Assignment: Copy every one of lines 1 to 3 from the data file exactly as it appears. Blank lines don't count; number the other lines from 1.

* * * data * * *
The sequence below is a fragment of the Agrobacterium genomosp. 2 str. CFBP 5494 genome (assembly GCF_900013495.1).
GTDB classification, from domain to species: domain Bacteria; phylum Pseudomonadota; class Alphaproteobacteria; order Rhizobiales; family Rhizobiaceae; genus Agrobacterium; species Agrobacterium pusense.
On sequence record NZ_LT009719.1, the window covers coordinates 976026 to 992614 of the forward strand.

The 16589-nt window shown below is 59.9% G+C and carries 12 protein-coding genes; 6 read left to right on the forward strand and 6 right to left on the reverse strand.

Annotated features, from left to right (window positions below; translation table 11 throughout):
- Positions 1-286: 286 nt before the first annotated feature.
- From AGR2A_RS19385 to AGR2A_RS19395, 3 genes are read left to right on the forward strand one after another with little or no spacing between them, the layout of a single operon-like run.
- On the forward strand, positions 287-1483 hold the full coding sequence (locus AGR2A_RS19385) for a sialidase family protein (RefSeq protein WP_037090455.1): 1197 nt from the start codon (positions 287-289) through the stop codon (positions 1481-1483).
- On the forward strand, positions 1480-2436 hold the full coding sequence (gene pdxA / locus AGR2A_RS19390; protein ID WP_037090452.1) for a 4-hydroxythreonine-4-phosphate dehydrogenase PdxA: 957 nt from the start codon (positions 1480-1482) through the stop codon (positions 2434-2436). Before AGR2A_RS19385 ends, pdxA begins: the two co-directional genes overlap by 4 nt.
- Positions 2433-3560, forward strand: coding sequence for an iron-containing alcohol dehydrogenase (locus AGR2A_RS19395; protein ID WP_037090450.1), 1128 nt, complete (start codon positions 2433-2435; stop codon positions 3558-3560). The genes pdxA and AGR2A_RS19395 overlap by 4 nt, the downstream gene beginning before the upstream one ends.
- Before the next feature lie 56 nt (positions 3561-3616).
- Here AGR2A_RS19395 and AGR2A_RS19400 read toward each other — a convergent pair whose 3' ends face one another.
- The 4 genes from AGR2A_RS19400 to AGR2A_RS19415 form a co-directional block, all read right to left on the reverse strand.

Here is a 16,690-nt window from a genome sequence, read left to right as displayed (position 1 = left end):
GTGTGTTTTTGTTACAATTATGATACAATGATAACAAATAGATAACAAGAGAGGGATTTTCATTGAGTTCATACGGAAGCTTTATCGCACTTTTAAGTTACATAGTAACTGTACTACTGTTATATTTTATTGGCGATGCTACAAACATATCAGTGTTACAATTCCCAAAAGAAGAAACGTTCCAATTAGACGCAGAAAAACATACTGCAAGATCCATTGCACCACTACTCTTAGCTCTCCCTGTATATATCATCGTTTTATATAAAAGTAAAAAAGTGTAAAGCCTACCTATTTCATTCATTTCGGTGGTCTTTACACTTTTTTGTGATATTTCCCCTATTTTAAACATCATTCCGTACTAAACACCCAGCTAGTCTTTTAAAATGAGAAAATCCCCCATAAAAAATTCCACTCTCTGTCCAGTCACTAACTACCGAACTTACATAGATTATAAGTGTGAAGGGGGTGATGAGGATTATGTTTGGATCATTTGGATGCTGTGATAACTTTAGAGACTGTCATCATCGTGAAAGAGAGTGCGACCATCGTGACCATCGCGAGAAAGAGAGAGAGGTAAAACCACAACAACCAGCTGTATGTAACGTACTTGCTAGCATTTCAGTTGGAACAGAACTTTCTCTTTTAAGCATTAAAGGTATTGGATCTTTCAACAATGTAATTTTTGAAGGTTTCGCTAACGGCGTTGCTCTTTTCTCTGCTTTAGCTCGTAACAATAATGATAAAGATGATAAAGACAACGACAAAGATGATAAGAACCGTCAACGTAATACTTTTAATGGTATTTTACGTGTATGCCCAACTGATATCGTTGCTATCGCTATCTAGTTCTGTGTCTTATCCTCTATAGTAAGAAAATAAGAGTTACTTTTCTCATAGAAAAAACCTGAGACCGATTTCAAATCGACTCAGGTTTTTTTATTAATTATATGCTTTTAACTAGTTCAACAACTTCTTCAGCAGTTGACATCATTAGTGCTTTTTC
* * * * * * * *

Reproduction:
The sequence below is a fragment of the Agrobacterium genomosp. 2 str. CFBP 5494 genome (assembly GCF_900013495.1).
GTDB classification, from domain to species: domain Bacteria; phylum Pseudomonadota; class Alphaproteobacteria; order Rhizobiales; family Rhizobiaceae; genus Agrobacterium; species Agrobacterium pusense.
On sequence record NZ_LT009719.1, the window covers coordinates 976026 to 992614 of the forward strand.